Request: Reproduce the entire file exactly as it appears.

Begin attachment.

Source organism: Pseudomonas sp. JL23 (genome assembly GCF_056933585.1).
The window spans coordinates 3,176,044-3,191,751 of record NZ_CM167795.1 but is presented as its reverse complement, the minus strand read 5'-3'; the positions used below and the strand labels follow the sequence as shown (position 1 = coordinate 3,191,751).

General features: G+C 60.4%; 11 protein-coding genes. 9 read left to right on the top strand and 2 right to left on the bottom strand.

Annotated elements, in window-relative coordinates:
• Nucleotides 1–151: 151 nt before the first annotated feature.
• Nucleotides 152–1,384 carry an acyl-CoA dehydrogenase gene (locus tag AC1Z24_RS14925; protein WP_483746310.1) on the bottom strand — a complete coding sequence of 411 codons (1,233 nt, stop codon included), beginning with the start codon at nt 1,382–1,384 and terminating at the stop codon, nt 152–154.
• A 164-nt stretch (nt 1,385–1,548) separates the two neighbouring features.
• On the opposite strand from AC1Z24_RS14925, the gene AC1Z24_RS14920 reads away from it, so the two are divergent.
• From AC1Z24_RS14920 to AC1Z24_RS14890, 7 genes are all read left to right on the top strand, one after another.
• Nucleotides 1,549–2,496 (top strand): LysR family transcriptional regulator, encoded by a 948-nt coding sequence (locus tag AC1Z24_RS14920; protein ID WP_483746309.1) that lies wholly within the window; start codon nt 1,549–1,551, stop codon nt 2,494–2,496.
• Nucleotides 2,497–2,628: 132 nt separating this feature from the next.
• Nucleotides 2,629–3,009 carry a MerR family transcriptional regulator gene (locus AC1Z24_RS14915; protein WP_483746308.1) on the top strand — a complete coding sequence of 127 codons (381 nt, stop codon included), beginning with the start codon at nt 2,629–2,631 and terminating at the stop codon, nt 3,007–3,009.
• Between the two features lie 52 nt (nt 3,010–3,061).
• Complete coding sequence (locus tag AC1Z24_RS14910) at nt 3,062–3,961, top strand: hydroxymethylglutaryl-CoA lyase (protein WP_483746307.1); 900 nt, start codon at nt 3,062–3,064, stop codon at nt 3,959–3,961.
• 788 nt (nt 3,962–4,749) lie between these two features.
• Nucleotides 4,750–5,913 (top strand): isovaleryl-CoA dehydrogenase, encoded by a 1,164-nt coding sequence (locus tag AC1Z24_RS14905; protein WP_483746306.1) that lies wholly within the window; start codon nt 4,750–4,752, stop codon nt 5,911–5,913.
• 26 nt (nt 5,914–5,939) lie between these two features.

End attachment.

Source organism: Pseudomonas sp. JL23 (genome assembly GCF_056933585.1).
The window spans coordinates 3,176,044-3,191,751 of record NZ_CM167795.1 but is presented as its reverse complement, the minus strand read 5'-3'; the positions used below and the strand labels follow the sequence as shown (position 1 = coordinate 3,191,751).

General features: G+C 60.4%; 11 protein-coding genes. 9 read left to right on the top strand and 2 right to left on the bottom strand.

Annotated elements, in window-relative coordinates:
• Nucleotides 1–151: 151 nt before the first annotated feature.
• Nucleotides 152–1,384 carry an acyl-CoA dehydrogenase gene (locus tag AC1Z24_RS14925; protein WP_483746310.1) on the bottom strand — a complete coding sequence of 411 codons (1,233 nt, stop codon included), beginning with the start codon at nt 1,382–1,384 and terminating at the stop codon, nt 152–154.
• A 164-nt stretch (nt 1,385–1,548) separates the two neighbouring features.
• On the opposite strand from AC1Z24_RS14925, the gene AC1Z24_RS14920 reads away from it, so the two are divergent.
• From AC1Z24_RS14920 to AC1Z24_RS14890, 7 genes are all read left to right on the top strand, one after another.
• Nucleotides 1,549–2,496 (top strand): LysR family transcriptional regulator, encoded by a 948-nt coding sequence (locus tag AC1Z24_RS14920; protein ID WP_483746309.1) that lies wholly within the window; start codon nt 1,549–1,551, stop codon nt 2,494–2,496.
• Nucleotides 2,497–2,628: 132 nt separating this feature from the next.
• Nucleotides 2,629–3,009 carry a MerR family transcriptional regulator gene (locus AC1Z24_RS14915; protein WP_483746308.1) on the top strand — a complete coding sequence of 127 codons (381 nt, stop codon included), beginning with the start codon at nt 2,629–2,631 and terminating at the stop codon, nt 3,007–3,009.
• Between the two features lie 52 nt (nt 3,010–3,061).
• Complete coding sequence (locus tag AC1Z24_RS14910) at nt 3,062–3,961, top strand: hydroxymethylglutaryl-CoA lyase (protein WP_483746307.1); 900 nt, start codon at nt 3,062–3,064, stop codon at nt 3,959–3,961.
• 788 nt (nt 3,962–4,749) lie between these two features.
• Nucleotides 4,750–5,913 (top strand): isovaleryl-CoA dehydrogenase, encoded by a 1,164-nt coding sequence (locus tag AC1Z24_RS14905; protein WP_483746306.1) that lies wholly within the window; start codon nt 4,750–4,752, stop codon nt 5,911–5,913.
• 26 nt (nt 5,914–5,939) lie between these two features.